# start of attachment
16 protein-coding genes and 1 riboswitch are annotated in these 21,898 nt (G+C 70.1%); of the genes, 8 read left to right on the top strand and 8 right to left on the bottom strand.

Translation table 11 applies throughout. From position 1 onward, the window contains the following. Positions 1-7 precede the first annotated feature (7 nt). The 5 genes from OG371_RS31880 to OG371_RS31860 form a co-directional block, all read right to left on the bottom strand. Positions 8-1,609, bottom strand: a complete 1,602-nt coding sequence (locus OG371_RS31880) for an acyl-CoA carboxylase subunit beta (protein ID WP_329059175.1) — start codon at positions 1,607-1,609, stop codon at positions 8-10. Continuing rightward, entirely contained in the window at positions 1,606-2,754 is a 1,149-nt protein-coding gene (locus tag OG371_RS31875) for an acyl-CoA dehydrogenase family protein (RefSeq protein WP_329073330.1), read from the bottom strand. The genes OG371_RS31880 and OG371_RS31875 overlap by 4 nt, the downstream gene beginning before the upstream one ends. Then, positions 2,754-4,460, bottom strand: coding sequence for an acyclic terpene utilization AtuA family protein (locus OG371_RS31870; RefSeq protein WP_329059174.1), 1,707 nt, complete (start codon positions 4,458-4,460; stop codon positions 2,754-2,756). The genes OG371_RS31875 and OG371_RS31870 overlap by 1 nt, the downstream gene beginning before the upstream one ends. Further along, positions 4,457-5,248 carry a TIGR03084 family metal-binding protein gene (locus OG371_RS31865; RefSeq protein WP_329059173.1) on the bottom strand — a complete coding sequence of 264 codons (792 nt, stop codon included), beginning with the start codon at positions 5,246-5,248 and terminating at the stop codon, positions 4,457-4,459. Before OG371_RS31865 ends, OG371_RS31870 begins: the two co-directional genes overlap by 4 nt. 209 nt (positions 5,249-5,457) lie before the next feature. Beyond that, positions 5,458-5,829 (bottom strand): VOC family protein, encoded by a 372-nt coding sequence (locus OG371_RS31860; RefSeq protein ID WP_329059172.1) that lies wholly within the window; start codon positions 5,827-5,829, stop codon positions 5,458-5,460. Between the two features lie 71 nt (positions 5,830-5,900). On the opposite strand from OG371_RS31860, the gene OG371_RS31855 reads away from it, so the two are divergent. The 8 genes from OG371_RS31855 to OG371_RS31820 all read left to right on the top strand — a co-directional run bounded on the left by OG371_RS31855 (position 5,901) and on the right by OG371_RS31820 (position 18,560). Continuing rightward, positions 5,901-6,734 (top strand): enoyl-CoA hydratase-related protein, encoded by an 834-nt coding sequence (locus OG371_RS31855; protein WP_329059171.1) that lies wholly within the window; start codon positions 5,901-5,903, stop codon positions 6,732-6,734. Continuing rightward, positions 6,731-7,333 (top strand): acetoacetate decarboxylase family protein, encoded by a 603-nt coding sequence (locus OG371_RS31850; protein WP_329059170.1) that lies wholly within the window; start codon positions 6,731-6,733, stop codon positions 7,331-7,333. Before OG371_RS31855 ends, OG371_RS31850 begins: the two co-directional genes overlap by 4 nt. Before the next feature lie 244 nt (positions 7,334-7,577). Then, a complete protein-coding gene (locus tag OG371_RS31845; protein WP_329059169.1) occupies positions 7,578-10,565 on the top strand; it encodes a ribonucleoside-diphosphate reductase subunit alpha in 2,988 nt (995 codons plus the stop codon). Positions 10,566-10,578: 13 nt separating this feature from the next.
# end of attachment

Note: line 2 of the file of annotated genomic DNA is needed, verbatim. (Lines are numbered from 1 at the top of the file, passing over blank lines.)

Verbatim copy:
Translation table 11 applies throughout. From position 1 onward, the window contains the following. Positions 1-7 precede the first annotated feature (7 nt). The 5 genes from OG371_RS31880 to OG371_RS31860 form a co-directional block, all read right to left on the bottom strand. Positions 8-1,609, bottom strand: a complete 1,602-nt coding sequence (locus OG371_RS31880) for an acyl-CoA carboxylase subunit beta (protein ID WP_329059175.1) — start codon at positions 1,607-1,609, stop codon at positions 8-10. Continuing rightward, entirely contained in the window at positions 1,606-2,754 is a 1,149-nt protein-coding gene (locus tag OG371_RS31875) for an acyl-CoA dehydrogenase family protein (RefSeq protein WP_329073330.1), read from the bottom strand. The genes OG371_RS31880 and OG371_RS31875 overlap by 4 nt, the downstream gene beginning before the upstream one ends. Then, positions 2,754-4,460, bottom strand: coding sequence for an acyclic terpene utilization AtuA family protein (locus OG371_RS31870; RefSeq protein WP_329059174.1), 1,707 nt, complete (start codon positions 4,458-4,460; stop codon positions 2,754-2,756). The genes OG371_RS31875 and OG371_RS31870 overlap by 1 nt, the downstream gene beginning before the upstream one ends. Further along, positions 4,457-5,248 carry a TIGR03084 family metal-binding protein gene (locus OG371_RS31865; RefSeq protein WP_329059173.1) on the bottom strand — a complete coding sequence of 264 codons (792 nt, stop codon included), beginning with the start codon at positions 5,246-5,248 and terminating at the stop codon, positions 4,457-4,459. Before OG371_RS31865 ends, OG371_RS31870 begins: the two co-directional genes overlap by 4 nt. 209 nt (positions 5,249-5,457) lie before the next feature. Beyond that, positions 5,458-5,829 (bottom strand): VOC family protein, encoded by a 372-nt coding sequence (locus OG371_RS31860; RefSeq protein ID WP_329059172.1) that lies wholly within the window; start codon positions 5,827-5,829, stop codon positions 5,458-5,460. Between the two features lie 71 nt (positions 5,830-5,900). On the opposite strand from OG371_RS31860, the gene OG371_RS31855 reads away from it, so the two are divergent. The 8 genes from OG371_RS31855 to OG371_RS31820 all read left to right on the top strand — a co-directional run bounded on the left by OG371_RS31855 (position 5,901) and on the right by OG371_RS31820 (position 18,560). Continuing rightward, positions 5,901-6,734 (top strand): enoyl-CoA hydratase-related protein, encoded by an 834-nt coding sequence (locus OG371_RS31855; protein WP_329059171.1) that lies wholly within the window; start codon positions 5,901-5,903, stop codon positions 6,732-6,734. Continuing rightward, positions 6,731-7,333 (top strand): acetoacetate decarboxylase family protein, encoded by a 603-nt coding sequence (locus OG371_RS31850; protein WP_329059170.1) that lies wholly within the window; start codon positions 6,731-6,733, stop codon positions 7,331-7,333. Before OG371_RS31855 ends, OG371_RS31850 begins: the two co-directional genes overlap by 4 nt. Before the next feature lie 244 nt (positions 7,334-7,577). Then, a complete protein-coding gene (locus tag OG371_RS31845; protein WP_329059169.1) occupies positions 7,578-10,565 on the top strand; it encodes a ribonucleoside-diphosphate reductase subunit alpha in 2,988 nt (995 codons plus the stop codon). Positions 10,566-10,578: 13 nt separating this feature from the next.